TAO has the joy of combining the talents of a diverse community of artists in its delivery of outreach programs in the community. Some folks dabble in the arts and others devote their lives to their craft. Art is not a hobby for them; they have decided that following their artistic dreams and passions are important enough to sacrifice the security and stability of ‘a day job.’ Some of them are rewarded handsomely for their artistic output and others less so. I respect them all for their passion, tenacity and courage.
So there’s that appreciation, and then there’s this: When Tidewater Arts Outreach began, the local arts commissions told us they wanted to see artist compensation in our business model. We were glad to steer TAO in that direction. And so, in September 2005, when our annual operating budget was $18,000, we started giving artists stipends for their TAO programs. And we have never looked back.
Our FY13 budget is still meager, but it’s ten times what it was then. In September ’12, we announced we were doubling artist stipends – so now, one artist is paid $60, two artists are paid $90, and three or more receive $120 for their services. It is below the going rate, but it helps significantly for those professionals who choose to devote their time and talent to creating and presenting programs for our clients. And those programs are, quite often, extra-ordinary. Art therapists and graduate art therapy students help children on dialysis at CHKD create art. We engage a drum circle facilitator who has made this his life’s work. A music teacher is engaged through us to help seniors form a singing group at a long-term care facility. Without stipends for these and many other contributors each month, these programs would not exist.
For those artists who don’t need the extra money, or who would rather see these funds go to supporting more TAO programs, we make it easy to reverse some or all of the stipend back to TAO, which we treat as a donation. Or they may choose to collect the income and donate it to another charity. The key element here, I think, is that TAO values its artists by compensating them for their very special services, often a culmination of talents and skills that have been developed over years and years. And our stipend increase comes with the expectation that artists will continue to develop and tailor their programs specifically for TAO clients. To that end, there’s a wealth of material and resources on our website about various special needs populations and how to create effective programming for them. We also help artists on an individual basis, brainstorming and providing guidance so they are able to offer program participants the most effective arts experiences they can.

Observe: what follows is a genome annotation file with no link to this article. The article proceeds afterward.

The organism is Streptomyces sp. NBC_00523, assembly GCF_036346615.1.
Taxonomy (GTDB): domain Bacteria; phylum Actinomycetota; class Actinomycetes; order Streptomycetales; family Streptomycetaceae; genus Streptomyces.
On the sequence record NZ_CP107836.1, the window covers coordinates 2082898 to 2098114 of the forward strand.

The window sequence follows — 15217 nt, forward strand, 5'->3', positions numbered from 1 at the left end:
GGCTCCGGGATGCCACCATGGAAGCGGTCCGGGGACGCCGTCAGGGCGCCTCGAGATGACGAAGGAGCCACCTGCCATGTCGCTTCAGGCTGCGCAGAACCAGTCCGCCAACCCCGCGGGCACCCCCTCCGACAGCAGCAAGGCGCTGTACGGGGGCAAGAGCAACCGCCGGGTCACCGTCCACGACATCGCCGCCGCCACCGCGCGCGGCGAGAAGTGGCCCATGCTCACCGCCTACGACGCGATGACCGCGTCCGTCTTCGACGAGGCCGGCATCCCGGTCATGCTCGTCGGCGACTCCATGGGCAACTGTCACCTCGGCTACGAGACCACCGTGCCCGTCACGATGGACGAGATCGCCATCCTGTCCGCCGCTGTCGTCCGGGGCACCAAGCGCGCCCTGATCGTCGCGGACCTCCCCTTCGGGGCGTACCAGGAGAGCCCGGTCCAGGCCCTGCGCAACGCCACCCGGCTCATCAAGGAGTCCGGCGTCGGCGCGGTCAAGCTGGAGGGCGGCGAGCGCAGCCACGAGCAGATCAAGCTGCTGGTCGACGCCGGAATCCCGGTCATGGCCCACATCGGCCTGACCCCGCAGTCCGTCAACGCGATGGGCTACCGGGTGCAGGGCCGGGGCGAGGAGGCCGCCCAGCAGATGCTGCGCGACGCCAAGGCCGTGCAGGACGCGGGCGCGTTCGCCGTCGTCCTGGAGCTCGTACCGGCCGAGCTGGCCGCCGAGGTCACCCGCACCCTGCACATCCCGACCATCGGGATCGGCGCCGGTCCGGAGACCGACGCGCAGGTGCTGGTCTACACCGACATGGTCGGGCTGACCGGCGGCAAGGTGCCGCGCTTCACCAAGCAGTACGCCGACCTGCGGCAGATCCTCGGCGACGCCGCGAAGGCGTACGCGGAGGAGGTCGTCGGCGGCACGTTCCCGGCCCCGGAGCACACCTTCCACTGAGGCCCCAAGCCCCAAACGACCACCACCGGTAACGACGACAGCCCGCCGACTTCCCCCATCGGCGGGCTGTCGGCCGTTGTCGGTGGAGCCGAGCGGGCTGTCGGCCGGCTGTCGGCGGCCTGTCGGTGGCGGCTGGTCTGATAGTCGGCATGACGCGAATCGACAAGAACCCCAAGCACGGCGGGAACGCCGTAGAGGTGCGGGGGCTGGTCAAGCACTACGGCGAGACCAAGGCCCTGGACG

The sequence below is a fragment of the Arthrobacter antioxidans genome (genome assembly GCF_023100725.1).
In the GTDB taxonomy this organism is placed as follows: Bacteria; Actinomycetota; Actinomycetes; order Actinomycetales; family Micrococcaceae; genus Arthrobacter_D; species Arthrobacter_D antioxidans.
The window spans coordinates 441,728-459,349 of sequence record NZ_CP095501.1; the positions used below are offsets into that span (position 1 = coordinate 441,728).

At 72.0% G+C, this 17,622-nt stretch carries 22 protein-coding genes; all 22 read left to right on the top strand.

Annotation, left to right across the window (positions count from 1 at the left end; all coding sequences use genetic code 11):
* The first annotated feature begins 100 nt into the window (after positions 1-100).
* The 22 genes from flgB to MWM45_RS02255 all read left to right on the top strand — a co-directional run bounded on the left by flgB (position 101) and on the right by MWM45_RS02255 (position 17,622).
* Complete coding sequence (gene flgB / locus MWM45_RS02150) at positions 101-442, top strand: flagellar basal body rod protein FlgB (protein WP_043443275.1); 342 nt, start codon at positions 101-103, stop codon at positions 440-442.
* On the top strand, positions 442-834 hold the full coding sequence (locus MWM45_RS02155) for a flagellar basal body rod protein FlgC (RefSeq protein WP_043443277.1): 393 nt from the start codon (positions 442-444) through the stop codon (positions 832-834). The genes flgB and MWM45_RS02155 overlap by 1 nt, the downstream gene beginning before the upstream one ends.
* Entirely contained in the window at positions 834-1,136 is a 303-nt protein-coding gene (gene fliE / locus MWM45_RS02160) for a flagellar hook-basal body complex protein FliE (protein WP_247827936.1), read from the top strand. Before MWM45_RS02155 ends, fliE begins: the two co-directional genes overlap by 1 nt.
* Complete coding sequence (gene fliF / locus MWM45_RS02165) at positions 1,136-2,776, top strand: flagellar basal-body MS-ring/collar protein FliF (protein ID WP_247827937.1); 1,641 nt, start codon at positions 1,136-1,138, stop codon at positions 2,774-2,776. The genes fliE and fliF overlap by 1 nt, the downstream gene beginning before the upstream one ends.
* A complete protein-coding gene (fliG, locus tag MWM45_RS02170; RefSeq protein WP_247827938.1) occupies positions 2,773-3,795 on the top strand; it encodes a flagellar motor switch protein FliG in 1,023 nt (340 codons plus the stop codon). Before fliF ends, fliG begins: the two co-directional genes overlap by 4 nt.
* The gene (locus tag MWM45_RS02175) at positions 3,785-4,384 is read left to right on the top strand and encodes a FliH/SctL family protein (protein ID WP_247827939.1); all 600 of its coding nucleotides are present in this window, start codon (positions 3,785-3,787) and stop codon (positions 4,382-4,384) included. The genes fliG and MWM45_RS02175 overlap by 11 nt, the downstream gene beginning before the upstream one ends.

TAO was started by artists. The medical community is coming around to show their support, and so is the business community, but we need the continued support of the arts community, who has always been so generous to entertain, engage and inspire through a wealth of programs. We’re working to do the right thing for all the artists involved. Our board is focused on getting the resources needed to sustain the momentum of increased financial support. We at TAO have tremendous thanks and appreciation to all the very special and talented artists who, through the years, have contributed considerable talents, enthusiasm, time and energy to fulfilling our mission. Next: why advocacy for the arts is so important.